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Probe Shows Pressure for Good Results Led to Malpractices in 2022 KCSE Exams

Probe Shows Pressure for Good Results Led to Malpractices in 2022 KCSE Exams

The pressure on school principals to post impressive results in the Kenya Certificate of Secondary Education (KCSE) may have led to malpractices in the 2022 exams, a National Assembly committee investigating alleged cheating has heard.

The National Assembly’s Departmental Committee on Education was told that pressure on school heads from parents, society, and the Teachers Service Commission to post impressive results contributed to irregularities in the KCSE exams.

Stakeholders also blamed the Kenya National Examination Council (Knec) and the general public for the vice that saw learners get illegitimate grades.

Nakuru County chairman for Kenya Secondary School Heads Association (KESSHA) Kamu Manyara, attributed the pressure to school heads’ engagement in unethical practices to produce ‘impressive grades’.

He regretted incidents reported of school heads being frog marched out of their facilities by politicians and parents when candidates fail, saying such pressure drives them into unethical practices. 

Mr Manyara further revealed that TSC, which employs teachers, has also on instances sent show cause letters to school heads whose institution fail to post impressive performance, hence their efforts to cover up.

According to Mr Manyara, the integrity of the 2022 exam results was questionable and should be investigated.

The KESSHA chairman stated that the buck stops with KNEC, accusing the body of not doing enough to safeguard examination materials prior to their due date.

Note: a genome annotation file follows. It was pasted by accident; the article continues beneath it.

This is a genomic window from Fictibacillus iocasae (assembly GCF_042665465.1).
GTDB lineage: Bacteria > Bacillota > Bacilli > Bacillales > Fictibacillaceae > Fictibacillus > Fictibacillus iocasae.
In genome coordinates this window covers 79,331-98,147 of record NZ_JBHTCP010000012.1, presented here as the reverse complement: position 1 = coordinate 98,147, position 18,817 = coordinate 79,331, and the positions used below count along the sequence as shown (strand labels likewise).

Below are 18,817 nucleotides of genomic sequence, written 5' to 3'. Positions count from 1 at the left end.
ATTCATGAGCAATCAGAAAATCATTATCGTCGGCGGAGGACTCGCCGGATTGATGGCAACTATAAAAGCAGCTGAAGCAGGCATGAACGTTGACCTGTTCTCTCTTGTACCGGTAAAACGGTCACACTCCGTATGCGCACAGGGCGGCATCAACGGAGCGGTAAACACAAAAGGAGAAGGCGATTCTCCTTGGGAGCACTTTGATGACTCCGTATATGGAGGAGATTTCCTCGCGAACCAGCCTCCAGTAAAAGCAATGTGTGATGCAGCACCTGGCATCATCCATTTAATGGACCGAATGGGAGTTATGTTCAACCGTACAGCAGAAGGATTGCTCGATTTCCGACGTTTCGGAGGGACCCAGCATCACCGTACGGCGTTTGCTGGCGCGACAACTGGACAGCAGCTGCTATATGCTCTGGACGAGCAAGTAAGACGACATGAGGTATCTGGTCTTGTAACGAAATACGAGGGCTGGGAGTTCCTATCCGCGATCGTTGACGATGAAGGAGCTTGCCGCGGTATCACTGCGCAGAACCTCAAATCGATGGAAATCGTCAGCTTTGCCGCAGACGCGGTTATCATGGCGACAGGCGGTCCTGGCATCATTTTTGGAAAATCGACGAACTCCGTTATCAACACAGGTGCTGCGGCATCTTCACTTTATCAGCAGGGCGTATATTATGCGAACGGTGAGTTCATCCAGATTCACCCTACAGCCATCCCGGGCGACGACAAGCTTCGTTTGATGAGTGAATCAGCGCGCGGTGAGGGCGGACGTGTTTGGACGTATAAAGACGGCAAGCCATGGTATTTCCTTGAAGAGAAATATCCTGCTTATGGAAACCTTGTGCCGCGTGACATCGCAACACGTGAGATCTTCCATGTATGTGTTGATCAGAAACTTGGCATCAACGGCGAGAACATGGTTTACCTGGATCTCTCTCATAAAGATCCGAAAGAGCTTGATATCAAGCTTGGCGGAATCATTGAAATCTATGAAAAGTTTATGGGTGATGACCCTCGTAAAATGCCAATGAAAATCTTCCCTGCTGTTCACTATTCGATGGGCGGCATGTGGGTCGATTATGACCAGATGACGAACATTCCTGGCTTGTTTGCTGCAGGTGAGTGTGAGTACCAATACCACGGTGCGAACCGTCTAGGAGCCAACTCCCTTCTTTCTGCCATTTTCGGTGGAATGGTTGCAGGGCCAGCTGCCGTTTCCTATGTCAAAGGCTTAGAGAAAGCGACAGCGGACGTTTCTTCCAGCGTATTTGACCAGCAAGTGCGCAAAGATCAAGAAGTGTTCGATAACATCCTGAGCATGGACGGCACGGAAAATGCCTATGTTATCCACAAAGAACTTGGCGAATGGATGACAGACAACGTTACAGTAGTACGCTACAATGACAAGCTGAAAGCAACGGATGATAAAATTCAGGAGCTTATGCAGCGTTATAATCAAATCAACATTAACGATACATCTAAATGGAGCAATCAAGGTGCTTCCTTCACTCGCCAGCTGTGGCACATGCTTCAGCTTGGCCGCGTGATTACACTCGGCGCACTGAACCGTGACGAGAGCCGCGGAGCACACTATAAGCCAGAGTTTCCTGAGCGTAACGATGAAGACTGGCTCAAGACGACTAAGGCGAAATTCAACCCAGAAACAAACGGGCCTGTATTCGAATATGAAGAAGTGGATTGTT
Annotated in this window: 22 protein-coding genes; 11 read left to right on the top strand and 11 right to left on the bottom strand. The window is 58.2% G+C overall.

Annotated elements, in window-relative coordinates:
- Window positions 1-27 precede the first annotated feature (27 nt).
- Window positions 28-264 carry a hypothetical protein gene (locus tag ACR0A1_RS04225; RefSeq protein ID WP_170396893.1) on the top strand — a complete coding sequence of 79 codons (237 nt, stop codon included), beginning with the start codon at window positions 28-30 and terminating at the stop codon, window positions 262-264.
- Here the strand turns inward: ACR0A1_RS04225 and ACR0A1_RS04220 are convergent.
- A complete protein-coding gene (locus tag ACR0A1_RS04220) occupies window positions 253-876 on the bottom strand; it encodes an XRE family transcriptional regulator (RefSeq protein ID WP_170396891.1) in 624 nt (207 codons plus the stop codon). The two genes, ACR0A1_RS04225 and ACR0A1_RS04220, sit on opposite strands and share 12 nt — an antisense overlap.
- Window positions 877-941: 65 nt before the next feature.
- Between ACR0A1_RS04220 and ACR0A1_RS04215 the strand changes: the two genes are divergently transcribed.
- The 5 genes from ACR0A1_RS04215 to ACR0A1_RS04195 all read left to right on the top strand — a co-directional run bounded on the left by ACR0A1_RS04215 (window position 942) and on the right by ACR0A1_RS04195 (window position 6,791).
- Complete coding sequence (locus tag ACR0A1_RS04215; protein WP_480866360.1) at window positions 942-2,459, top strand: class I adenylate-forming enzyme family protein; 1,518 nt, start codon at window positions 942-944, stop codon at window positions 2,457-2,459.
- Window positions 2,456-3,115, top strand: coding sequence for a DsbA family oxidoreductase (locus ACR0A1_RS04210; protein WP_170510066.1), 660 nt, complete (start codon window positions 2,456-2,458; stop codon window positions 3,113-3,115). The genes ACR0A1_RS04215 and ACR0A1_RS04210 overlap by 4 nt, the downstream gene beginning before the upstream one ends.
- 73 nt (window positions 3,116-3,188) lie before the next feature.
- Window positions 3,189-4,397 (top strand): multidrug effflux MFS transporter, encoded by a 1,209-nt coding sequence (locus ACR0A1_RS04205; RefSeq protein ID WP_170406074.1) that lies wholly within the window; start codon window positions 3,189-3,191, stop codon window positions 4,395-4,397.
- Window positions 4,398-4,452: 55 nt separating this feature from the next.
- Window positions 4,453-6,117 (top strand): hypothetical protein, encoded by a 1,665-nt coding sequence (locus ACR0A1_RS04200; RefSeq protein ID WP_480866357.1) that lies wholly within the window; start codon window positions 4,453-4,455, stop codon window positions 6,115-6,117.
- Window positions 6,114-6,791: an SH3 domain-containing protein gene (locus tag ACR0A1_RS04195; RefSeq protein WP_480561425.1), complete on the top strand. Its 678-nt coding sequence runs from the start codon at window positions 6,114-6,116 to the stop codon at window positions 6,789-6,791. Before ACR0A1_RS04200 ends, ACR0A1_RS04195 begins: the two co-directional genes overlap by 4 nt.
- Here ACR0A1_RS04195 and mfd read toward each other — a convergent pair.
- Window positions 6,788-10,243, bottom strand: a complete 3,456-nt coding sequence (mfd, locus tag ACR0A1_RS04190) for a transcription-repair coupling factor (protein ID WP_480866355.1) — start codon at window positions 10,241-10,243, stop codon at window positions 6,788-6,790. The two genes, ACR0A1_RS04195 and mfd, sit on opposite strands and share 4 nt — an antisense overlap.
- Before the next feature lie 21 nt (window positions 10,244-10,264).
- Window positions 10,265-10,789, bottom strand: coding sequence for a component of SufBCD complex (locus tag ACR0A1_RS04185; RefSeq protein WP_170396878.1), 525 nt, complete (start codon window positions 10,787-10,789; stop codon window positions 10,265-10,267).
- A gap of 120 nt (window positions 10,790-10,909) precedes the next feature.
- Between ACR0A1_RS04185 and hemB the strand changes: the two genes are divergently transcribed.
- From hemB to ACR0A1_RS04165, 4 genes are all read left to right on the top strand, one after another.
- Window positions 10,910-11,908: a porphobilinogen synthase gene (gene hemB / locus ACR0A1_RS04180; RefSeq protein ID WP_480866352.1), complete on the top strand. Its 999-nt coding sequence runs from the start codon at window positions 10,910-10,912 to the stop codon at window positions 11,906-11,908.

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He called on Knec to limit the number of people accessing exam materials and introduce security features that would help trace the origin of the leaked materials.

“Marking schemes were circulating on social media before the exams were held. We doubted their authenticity only to learn they were genuine after the exams were done. The ICT team tasked with data entry after marking should be investigated. Some collude with principals to enter favourable grades in exchange for monetary favours,” said Mr Manyara.

During the public hearings in Nakuru City, stakeholders told the committee how various players play a part or contribute to cheating and other malpractices in the administration of national exams.

Mr Francis Mugo, a teacher, suggested that individual universities should have their own entrance exams and not depend on KCSE to determine which applicants qualify to join the specific courses.

He said that this will curb cheating and ensure only deserving students are admitted to the university, saying that parents are paying hefty sums of money to schools which buy leaked exam materials.

He added that the Ministry of Education should stop categorising schools, terming it discriminatory and pushing principals to bend their integrity to save the face of their institutions and jobs.

“Teachers are under pressure to ensure their students go to universities. This is why some schools miraculously jumped their mean score with a deviation of more than four points,” said Mugo.

Lugari MP Nabii Nabwera lauded the residents for their insight, noting that this will go a long way in transforming the country’s education system.

The Committee on Education resolved to conduct a public inquiry into the allegations and make recommendations to the House following a public outcry on alleged irregularities in the exams.

The results announced by Education Cabinet Secretary Ezekiel Machogu on January 20 drew mixed reactions from Kenyans, with some alleging cheating. This was after schools in some counties recorded what was perceived to be extraordinarily good performances.

Case in point was Nyambaria and Mobamba high schools, both in Nyamira County, which had all their 488 and 388 candidates respectively securing the C+ minimum university entry requirement. Mobamba had a mean score of 5.11 in 2021, which it raised.

Probe Shows Pressure for Good Results Led to Malpractices in 2022 KCSE Exams

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